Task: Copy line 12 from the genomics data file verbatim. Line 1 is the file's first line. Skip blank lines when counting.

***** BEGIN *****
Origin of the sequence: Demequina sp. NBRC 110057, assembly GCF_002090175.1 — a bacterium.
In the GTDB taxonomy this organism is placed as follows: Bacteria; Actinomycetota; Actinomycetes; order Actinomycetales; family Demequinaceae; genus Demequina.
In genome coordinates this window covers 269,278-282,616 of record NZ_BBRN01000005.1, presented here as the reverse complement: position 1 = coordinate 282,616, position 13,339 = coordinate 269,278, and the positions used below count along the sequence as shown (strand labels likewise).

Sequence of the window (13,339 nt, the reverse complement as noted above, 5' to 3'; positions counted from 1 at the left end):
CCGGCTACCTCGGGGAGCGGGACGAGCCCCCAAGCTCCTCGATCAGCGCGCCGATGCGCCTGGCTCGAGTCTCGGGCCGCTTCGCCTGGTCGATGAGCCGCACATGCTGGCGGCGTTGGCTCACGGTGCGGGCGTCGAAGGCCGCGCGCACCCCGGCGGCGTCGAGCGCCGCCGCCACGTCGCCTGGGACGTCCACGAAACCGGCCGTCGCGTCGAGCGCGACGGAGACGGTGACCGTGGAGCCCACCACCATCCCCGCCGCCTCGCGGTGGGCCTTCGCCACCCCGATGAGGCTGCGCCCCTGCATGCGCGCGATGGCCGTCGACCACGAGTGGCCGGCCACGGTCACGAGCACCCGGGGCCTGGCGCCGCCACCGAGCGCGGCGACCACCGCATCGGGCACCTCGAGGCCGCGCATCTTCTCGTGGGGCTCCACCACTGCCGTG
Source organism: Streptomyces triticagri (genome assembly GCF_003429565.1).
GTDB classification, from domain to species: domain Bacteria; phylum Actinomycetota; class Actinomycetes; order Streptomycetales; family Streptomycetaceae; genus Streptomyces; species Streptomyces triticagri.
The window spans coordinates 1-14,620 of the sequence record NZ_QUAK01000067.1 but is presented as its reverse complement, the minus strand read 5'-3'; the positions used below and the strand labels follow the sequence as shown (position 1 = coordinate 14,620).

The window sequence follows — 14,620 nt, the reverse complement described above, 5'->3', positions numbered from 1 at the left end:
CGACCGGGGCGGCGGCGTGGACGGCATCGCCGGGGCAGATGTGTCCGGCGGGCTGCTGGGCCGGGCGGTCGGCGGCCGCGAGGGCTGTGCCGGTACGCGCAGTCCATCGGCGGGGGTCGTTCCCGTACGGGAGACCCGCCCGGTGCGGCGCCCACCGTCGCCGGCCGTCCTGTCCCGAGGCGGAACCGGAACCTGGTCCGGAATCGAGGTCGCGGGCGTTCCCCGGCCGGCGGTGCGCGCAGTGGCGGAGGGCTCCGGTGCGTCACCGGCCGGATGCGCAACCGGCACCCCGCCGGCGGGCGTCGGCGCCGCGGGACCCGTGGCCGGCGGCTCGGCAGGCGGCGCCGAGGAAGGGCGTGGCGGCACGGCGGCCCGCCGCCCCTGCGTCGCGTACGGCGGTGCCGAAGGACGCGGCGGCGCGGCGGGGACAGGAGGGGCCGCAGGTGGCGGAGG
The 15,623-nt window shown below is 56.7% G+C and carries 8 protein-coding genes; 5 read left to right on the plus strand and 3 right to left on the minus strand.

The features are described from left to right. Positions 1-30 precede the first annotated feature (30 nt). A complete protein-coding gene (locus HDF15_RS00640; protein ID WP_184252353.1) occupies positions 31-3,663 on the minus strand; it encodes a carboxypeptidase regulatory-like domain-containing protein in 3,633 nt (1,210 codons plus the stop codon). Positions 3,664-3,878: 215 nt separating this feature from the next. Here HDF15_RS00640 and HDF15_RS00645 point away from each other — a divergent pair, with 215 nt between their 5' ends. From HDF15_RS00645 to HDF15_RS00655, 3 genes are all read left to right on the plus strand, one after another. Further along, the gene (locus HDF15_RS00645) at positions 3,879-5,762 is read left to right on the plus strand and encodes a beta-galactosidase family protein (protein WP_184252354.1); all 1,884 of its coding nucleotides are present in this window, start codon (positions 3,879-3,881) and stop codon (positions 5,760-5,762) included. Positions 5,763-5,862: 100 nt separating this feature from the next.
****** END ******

The features are described from left to right. Positions 1-30 precede the first annotated feature (30 nt). A complete protein-coding gene (locus HDF15_RS00640; protein ID WP_184252353.1) occupies positions 31-3,663 on the minus strand; it encodes a carboxypeptidase regulatory-like domain-containing protein in 3,633 nt (1,210 codons plus the stop codon). Positions 3,664-3,878: 215 nt separating this feature from the next. Here HDF15_RS00640 and HDF15_RS00645 point away from each other — a divergent pair, with 215 nt between their 5' ends. From HDF15_RS00645 to HDF15_RS00655, 3 genes are all read left to right on the plus strand, one after another. Further along, the gene (locus HDF15_RS00645) at positions 3,879-5,762 is read left to right on the plus strand and encodes a beta-galactosidase family protein (protein WP_184252354.1); all 1,884 of its coding nucleotides are present in this window, start codon (positions 3,879-3,881) and stop codon (positions 5,760-5,762) included. Positions 5,763-5,862: 100 nt separating this feature from the next.